How Should a Bra Fit
It is a well-known fact that there are many different types of bras available in the world. There are:
- Full coverage
- Low cut tops
- Pushup bras
- Strapless bras
- BackStory bra
The list goes on and on! With so many options out there, it can be challenging to know which one will work best for your body type. Here is how a bra should fit.
What's a Typical Bra Fitting Like?
A typical bra fitting usually starts with the customer trying on a few different sizes of each style. Next, the fitter will look for reasons to eliminate certain styles and then narrow the choices by size until something fits perfectly.
Fittings are often in private dressing rooms where you can't see yourself reflected from all angles because it's harder to tell if something is wrong when your body looks wonky through an angled mirror or off-center photo frame.
How to Know if Your Bra Doesn't Fit Correctly
A bra that fits well should give you support, lift, and good coverage. If your bra doesn't fit correctly, there are some tell-tale signs for each of these things to look out for.
If the cups don't sit around your breast correctly, it will likely be because they're either too small or too big. To work out which is the case, try this simple trick - turn your straps up onto your shoulders (so that they're facing downwards) if when you let go, the bra comes away from your body a little bit but goes back into place quickly without falling off completely then the cup is most probably not fitting correctly.
However, if the straps stay precisely where they are when you turn them up, the cup is too small, and we can help find a better fitting style. The wire should sit flat against your ribcage, not poking into it or falling away from it.
If either of these things happens to you regularly, then this means that either your band size is too large/small or the wires themselves aren't sitting in the right place on your body.
The band should be straight around your torso, not riding up or slipping down - if it's doing either of these things regularly, then this means that the back size is likely too big/small.
How Should the Cups Fit?
- The cups of the bra should be filled but not overflowing
- There shouldn't be any spillage or gaping along the top or sides of your bra
- Your breast tissue shouldn't bulge over the band either. If it does, you may want to go up a cup size, so there is enough room for all your boobs!
How Should the Straps Fit?
The straps shouldn't slip when you raise your arms or fall off when you lean over. If the strap falls, lift it back up and tighten it. If that doesn't work, opt for a smaller band size to give more support through the shoulders and better stability in the cups. It also helps with padding on top of each cup, so they don't sink into the skin.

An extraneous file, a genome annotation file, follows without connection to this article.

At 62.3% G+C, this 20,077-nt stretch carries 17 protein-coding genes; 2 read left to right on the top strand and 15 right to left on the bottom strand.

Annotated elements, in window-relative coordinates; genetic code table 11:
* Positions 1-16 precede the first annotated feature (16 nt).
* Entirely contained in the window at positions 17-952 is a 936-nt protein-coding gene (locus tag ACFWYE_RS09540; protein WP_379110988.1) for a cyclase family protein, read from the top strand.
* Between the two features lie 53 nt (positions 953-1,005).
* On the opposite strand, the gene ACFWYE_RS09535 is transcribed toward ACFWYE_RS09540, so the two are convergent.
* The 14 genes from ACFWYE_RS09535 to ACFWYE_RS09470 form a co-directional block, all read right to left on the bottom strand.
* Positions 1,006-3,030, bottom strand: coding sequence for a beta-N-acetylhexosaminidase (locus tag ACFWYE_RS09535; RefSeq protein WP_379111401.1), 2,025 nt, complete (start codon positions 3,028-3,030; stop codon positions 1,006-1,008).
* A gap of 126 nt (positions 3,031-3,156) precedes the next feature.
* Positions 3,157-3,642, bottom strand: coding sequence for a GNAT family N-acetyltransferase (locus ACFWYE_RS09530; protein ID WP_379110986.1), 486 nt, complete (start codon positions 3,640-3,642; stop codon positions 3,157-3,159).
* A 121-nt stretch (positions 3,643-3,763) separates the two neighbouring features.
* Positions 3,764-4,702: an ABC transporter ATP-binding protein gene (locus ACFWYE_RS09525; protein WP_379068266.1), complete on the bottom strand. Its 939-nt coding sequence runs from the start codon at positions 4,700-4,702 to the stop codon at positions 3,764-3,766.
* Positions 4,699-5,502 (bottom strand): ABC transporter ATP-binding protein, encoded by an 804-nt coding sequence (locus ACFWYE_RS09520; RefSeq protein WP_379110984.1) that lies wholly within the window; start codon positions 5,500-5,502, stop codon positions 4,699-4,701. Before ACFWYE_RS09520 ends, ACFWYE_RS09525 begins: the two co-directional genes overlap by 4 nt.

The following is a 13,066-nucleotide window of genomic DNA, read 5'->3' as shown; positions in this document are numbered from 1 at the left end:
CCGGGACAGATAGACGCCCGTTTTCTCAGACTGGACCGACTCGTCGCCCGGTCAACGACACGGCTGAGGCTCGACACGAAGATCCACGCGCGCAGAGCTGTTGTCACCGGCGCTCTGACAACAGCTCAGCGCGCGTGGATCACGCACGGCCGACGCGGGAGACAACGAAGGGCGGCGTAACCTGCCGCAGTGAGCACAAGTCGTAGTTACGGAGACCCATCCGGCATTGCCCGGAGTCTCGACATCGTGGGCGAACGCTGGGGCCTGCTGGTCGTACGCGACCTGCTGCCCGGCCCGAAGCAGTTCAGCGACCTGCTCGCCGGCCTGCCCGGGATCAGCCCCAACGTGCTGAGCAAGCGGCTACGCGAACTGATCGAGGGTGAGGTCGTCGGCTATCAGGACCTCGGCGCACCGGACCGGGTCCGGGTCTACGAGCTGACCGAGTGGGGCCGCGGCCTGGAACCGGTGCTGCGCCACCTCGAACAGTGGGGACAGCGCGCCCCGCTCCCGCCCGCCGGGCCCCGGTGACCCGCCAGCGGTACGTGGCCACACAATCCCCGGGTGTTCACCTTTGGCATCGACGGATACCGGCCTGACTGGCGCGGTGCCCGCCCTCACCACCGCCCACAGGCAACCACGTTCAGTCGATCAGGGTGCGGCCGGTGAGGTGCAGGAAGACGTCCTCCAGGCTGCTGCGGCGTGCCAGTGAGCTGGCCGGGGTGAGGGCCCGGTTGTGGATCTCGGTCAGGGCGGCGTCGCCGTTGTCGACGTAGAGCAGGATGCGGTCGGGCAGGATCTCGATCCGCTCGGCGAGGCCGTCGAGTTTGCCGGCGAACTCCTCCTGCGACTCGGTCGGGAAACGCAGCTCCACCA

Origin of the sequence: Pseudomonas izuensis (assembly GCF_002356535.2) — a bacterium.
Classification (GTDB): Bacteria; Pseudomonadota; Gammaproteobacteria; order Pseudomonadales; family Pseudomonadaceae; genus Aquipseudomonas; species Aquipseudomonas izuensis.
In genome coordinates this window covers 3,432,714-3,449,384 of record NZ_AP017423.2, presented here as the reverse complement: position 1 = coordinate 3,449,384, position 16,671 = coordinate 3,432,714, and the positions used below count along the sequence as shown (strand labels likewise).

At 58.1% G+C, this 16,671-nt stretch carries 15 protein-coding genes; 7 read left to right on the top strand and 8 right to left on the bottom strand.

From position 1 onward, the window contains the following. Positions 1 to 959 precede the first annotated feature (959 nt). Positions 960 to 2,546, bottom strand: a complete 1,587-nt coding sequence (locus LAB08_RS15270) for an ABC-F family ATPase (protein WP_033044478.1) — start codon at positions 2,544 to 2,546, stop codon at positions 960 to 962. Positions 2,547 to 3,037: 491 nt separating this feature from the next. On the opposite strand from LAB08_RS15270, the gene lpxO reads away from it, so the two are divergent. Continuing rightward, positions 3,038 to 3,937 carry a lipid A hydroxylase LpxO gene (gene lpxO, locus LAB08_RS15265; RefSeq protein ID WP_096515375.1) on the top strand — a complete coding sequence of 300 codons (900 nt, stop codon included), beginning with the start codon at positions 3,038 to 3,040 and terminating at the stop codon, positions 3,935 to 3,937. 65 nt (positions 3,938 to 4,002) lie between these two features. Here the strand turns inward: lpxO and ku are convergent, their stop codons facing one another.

How Should the Band Fit?
The band is the part of your bra that goes around your body. It provides 80% (or more) of the support for your breasts, so it's crucial to find a well-fitting one. A good fit means that you can easily slide two fingers underneath each side of the band—if not, try going up in size or loosening/tightening the back closures until this becomes possible.
The clasp should be tight enough to stay closed if you lean over forward and shake upside down without coming undone but loose enough to not leave any red welts on shoulders after wearing it all day long!
If hook extenders are attached to make it bigger, they shouldn't show when worn with clothes; otherwise, take them off and continue with the next size up. The band should lie completely flat against your back, following its natural curve. If it sticks out or bulges in some areas, try going down a size until you find one that fits perfectly flush to your body all around.
How Should the Shape Fit?
A bra should be supportive, but it shouldn't make you look like your breasts are spilling out of the cups. Instead, you want to fill up the cup without overflow or wrinkling fabric. This is especially important for women with larger busts who can get away with wearing a smaller size because they need extra support.
If you aren't sure if your shape fits correctly, consider where and how much breast tissue falls into each part of your bra. The center gore (the middle piece between the cups) shouldn't tack firmly against your chest wall.
There should always be at least one finger's width of space between that and skin due to "mastectomy pockets" in which implants may settle after reconstruction surgery. Mastectomy pockets don't need to be big enough for the nipple, but they need room to allow some "settling" after reconstructive surgery.
What is the Perfect Coverage Bra?
Although not everyone is looking for a full coverage bra, if you are, there are things to look out for when buying one. Full coverage bras do precisely what they say on the tin and cover all of your breasts.
As a result, they won't be suitable for low-cut tops but will provide support with an underwire and give you shape with molded cups that mold to fit your breast size perfectly; typically, in half or three-quarter styles (where there's cup covering from halfway down the top part of the chest up to just below where it meets).
Hope you now understand how your bras should fit and what determines if it is the perfect bra. This guide has given you some ideas on crucial points to consider when shopping for the right bra and tips on how to keep your bras in tip-top condition. Be sure to use it.